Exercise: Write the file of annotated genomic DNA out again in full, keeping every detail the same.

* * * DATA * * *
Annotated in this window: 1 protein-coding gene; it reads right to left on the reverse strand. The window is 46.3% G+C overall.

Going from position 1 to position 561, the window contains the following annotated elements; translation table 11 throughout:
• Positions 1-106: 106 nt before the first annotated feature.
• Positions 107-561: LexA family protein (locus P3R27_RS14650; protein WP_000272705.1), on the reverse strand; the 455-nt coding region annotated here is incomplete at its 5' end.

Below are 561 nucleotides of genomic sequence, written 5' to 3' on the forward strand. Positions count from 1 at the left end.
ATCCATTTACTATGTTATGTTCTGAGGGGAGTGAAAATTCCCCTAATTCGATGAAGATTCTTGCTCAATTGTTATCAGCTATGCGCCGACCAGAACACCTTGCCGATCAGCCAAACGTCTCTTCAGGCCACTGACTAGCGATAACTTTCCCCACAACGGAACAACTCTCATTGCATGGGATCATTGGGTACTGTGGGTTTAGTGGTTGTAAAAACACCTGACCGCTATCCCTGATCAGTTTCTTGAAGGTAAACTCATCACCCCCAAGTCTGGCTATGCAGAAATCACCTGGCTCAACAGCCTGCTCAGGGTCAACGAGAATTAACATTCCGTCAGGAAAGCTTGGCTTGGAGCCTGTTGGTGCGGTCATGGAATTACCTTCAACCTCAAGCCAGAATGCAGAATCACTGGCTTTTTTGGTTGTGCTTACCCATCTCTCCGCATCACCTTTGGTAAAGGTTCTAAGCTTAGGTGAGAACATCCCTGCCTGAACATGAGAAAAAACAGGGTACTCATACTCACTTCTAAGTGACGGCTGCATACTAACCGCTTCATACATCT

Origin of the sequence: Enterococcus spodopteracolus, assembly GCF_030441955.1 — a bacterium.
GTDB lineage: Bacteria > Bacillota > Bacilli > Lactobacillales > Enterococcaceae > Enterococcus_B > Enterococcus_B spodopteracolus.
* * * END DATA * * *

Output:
Annotated in this window: 1 protein-coding gene; it reads right to left on the reverse strand. The window is 46.3% G+C overall.

Going from position 1 to position 561, the window contains the following annotated elements; translation table 11 throughout:
• Positions 1-106: 106 nt before the first annotated feature.
• Positions 107-561: LexA family protein (locus P3R27_RS14650; protein WP_000272705.1), on the reverse strand; the 455-nt coding region annotated here is incomplete at its 5' end.

Below are 561 nucleotides of genomic sequence, written 5' to 3' on the forward strand. Positions count from 1 at the left end.
ATCCATTTACTATGTTATGTTCTGAGGGGAGTGAAAATTCCCCTAATTCGATGAAGATTCTTGCTCAATTGTTATCAGCTATGCGCCGACCAGAACACCTTGCCGATCAGCCAAACGTCTCTTCAGGCCACTGACTAGCGATAACTTTCCCCACAACGGAACAACTCTCATTGCATGGGATCATTGGGTACTGTGGGTTTAGTGGTTGTAAAAACACCTGACCGCTATCCCTGATCAGTTTCTTGAAGGTAAACTCATCACCCCCAAGTCTGGCTATGCAGAAATCACCTGGCTCAACAGCCTGCTCAGGGTCAACGAGAATTAACATTCCGTCAGGAAAGCTTGGCTTGGAGCCTGTTGGTGCGGTCATGGAATTACCTTCAACCTCAAGCCAGAATGCAGAATCACTGGCTTTTTTGGTTGTGCTTACCCATCTCTCCGCATCACCTTTGGTAAAGGTTCTAAGCTTAGGTGAGAACATCCCTGCCTGAACATGAGAAAAAACAGGGTACTCATACTCACTTCTAAGTGACGGCTGCATACTAACCGCTTCATACATCT

Origin of the sequence: Enterococcus spodopteracolus, assembly GCF_030441955.1 — a bacterium.
GTDB lineage: Bacteria > Bacillota > Bacilli > Lactobacillales > Enterococcaceae > Enterococcus_B > Enterococcus_B spodopteracolus.